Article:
Road Safety News
 

AEB to become mandatory on HGVs

Thursday 9th July 2015

Thatcham Research has welcomed legislation which will see AEB become mandatory on HGVs, which it says are involved in one in five deaths and serious injuries on UK roads.

From November 2015, EU legislation will mandate the fitment of autonomous emergency braking (AEB) systems on the majority of newly registered heavy goods vehicles (HGVs) over 7.5 tonnes.

AEB systems are currently available either as standard or an optional extra on almost 30% of new cars. Euro NCAP and ANCAP, the independent safety bodies for Europe and Australasia, say AEB is already leading to a 38% reduction in rear-end crashes and is “key to gaining the coveted NCAP 5 star safety rating”.

Peter Shaw, chief executive of Thatcham Research, said: “The proportion of truck fleets with AEB is negligible. The Commission’s ruling to make it mandatory has spurred the industry to catch up, but it will be many years before the UK’s fleet of 500,000 HGVs are all equipped with this level of safety.

“We know the devastating effect of a large lorry failing to stop and running into a stationary car – or multiple cars. Haulage operators need only to see AEB in action or watch video footage to recognise this is truly impressive and effective technology. Avoiding a crash is critical to the lives of road users and to protect the company’s legal standing and reputation.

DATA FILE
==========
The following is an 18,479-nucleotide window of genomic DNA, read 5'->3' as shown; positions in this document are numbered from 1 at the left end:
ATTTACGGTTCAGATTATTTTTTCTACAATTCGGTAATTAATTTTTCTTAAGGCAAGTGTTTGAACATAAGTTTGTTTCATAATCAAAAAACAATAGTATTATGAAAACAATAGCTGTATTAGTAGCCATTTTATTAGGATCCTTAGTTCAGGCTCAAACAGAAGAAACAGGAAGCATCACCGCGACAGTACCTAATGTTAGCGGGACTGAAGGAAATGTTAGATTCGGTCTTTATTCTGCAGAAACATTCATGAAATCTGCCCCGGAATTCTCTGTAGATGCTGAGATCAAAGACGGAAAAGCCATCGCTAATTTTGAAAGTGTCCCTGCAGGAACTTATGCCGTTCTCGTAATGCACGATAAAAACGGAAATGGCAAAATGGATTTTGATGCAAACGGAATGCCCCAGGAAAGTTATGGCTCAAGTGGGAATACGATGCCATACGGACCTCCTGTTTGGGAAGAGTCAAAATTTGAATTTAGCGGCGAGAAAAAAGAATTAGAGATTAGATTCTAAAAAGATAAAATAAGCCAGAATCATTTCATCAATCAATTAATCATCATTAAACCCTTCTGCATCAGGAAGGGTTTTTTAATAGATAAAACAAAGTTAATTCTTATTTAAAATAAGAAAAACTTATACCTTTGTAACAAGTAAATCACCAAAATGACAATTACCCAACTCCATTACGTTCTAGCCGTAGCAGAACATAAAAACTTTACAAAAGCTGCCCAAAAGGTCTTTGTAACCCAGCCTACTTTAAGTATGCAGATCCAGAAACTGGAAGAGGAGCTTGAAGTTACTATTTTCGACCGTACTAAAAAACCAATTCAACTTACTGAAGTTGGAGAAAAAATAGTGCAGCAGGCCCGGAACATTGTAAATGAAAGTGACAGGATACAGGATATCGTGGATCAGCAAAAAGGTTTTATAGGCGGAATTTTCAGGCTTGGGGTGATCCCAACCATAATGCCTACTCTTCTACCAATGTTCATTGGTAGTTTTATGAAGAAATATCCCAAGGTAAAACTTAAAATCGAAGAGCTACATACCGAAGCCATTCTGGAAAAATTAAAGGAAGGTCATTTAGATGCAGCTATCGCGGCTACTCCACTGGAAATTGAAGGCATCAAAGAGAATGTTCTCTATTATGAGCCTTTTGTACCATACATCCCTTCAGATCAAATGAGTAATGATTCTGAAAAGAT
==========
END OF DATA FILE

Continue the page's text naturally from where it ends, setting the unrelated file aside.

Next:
“While the impending EU legislation on HGVs is great news, the situation on light commercial vehicles (LCVs) is still a concern.

“From a fleet of nearly 2.7m LCVs on UK roads, we know of just two models with optional AEB on the UK market, although others are being introduced towards the end of this year.”

“The most responsible fleet buyers are starting to select AEB fitment on their cars.  It’s now time to recognise that if you need any form of commercial vehicle for your business or service using publicly-funded roads, you have a duty of care to minimise death, injury or damage.”

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Looks like a good idea. Remarkable statistics that HGVs are involved in 20% of all the deaths on the road. So between them and motorcycles that's about half of all deaths.

How long before all new HGVs have this system fitted..... 5years, 10 years and then older HGVs will still be on the road a further 10 years or so. So it's going to be a long time before all HGVs have this safety mechanism. In the meantime they will still drive 20ft behind the vehicle in front and overtake at 1 mph faster than the other vehicle and no one will give way and allow an overtake to take place. I understand that every so often a driver undergoes a refresher, maybe at that time some advice could be given as to the problems that they can cause to other drivers and of the offence of driving without reasonable consideration. It's likely that HGV drivers do not have to necessarily cause an accident but when one happens in front they have insufficient space to avoid becoming involved and that's the hub of the problem. With braking distance some 3 to 5 time longer and further than other vehicles they can kill more.
Bob Craven Lancs....Space is Safe Campaigner

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